Godric of Finchale, who died on 21 May 1170, was a merchant-turned-hermit and saint who is also one of the first named English songwriters - at least, his are the first songs in English for which the music survives. He was born at Walpole in Norfolk just after the Norman Conquest (c.1070), to English parents, and he became a successful merchant, trading and sailing to Scotland, Denmark and Rome. He undertook several pilgrimages, but (partly inspired by a visit to St Cuthbert's Farne Islands) he was drawn to the life of a hermit, and eventually settled at Finchale near Durham, where he lived for the last sixty years of his life.
There are four verses attributed to him, preserved in accounts of his life by the monk Reginald of Durham. Here are they are on one page from a manuscript in the British Library (Royal 5 F VII, f.85):
The first song here is said in the Life to have come to Godric when he had a vision of his sister Burhcwen, also a solitary at Finchale, being received into heaven. She was singing a song of thanksgiving, in Latin, and Godric renders her song in English thus (bracketed by a Kyrie eleison):
Crist and sainte marie swa on scamel me iledde
þat ic on þis erðe ne silde wid mine bare fote i tredie
'Christ and St Mary so carried me with a crutch
That I never had to tread upon this earth with my bare foot.'
Godric's most famous song also came to him in a vision: the Virgin Mary told him to sing it whenever he was tempted, weary or in pain, and she would come to his aid.
Sainte marie uirgine
moder ihesu cristes nazarene
onfo schild help þin godric
onfang bring heȝilich wið þe in godes riche
Sainte marie xristes bur
maidenes clenhad moderes flur
dilie min sinne rix in min mod
bring me to winne wið þe selfd God
'Saint Mary, Virgin,
Mother of Jesu Christ of Nazareth,
Receive, shield, help your Godric;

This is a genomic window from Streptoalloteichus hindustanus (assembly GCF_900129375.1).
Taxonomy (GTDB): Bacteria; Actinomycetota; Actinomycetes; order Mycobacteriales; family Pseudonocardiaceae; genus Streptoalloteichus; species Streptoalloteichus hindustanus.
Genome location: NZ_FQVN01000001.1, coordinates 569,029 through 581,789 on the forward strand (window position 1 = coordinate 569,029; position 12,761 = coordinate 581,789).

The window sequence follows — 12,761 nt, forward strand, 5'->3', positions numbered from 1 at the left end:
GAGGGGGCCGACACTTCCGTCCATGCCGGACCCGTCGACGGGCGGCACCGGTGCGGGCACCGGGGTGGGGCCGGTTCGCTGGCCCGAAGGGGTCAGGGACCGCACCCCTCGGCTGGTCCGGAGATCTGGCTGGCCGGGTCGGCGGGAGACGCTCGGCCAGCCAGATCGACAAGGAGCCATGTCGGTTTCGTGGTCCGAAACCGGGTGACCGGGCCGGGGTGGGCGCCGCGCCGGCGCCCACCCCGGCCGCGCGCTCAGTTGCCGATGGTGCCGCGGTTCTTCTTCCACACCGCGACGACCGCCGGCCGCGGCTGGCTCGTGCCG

Received, bring him on high with you in God’s kingdom.
Saint Mary, bower of Christ,
Purest of maidens, flower of mothers,
Efface my sins, reign in my mind,
Bring me to joy with that same God.'
In the first verse, Godric is playing on the meaning of his own name: godes riche means ‘God’s kingdom’. These verses already have some of the motifs which would later become so popular in Middle English devotional poetry, especially the romance tinge of Mary as 'bower of Christ', and the flower imagery.
And the last of Godric's verses is a prayer to St Nicholas:
Sainte Nicholaes godes druð
tymbre us faire scone hus
At þi burth at þi bare
Sainte nicholaes bring vs wel þare
'Saint Nicholas, God’s beloved,
Build for us a fair bright house;
At the birth, at the bier,
Saint Nicholas, bring us safely there.'
(The interpretation of the third line is disputed, but this is the reading I'd go for - in other words, asking for Nicholas' help from birth to death).
Here are the songs being sung:
These verses are fascinating, partly because they provide a glimpse into the obscure and much-underrated world of twelfth-century English literature. The traditional view for a long time was that the thriving vernacular literature of Anglo-Saxon England came to an abrupt end at the end of the eleventh century, not to re-emerge until some time in the thirteenth - as if the Norman Conquest made everyone forget overnight that they had ever told stories or sung songs or heard homilies in the English language. Much did change, of course, but scholarship is increasingly showing the traditional 'rupture' model to be much too simplistic. Godric's songs are an interesting case-study in this context. The verses are more than competent, the use of rhyme particularly - this clearly isn't somebody fumbling around with poetic techniques he didn't understand. As far as we know Godric had no formal education, and tracing the cultural influences of someone who lived such a well-travelled and varied life is a tricky endeavour. However, his Fenland origins are especially intriguing, because we do have a little evidence for vernacular song in the twelfth-century Fens - Cnut's song from Ely is my favourite example, but there may also have been verses about the local heroes Hereward and Waltheof (and as for English prose, monks at Peterborough, Ely, Crowland and Ramsey - the houses closest to Godric's native Walpole - were all certainly reading and in some cases writing English well into the twelfth century). It's just possible that Godric grew up with a tradition of English song, and that his verses should thus be seen as a development of this rather than a complete innovation. There's much about them that's new (bower/flower rhymes, for a start), and they are justly celebrated as a 'first' - but they didn't come out of nowhere.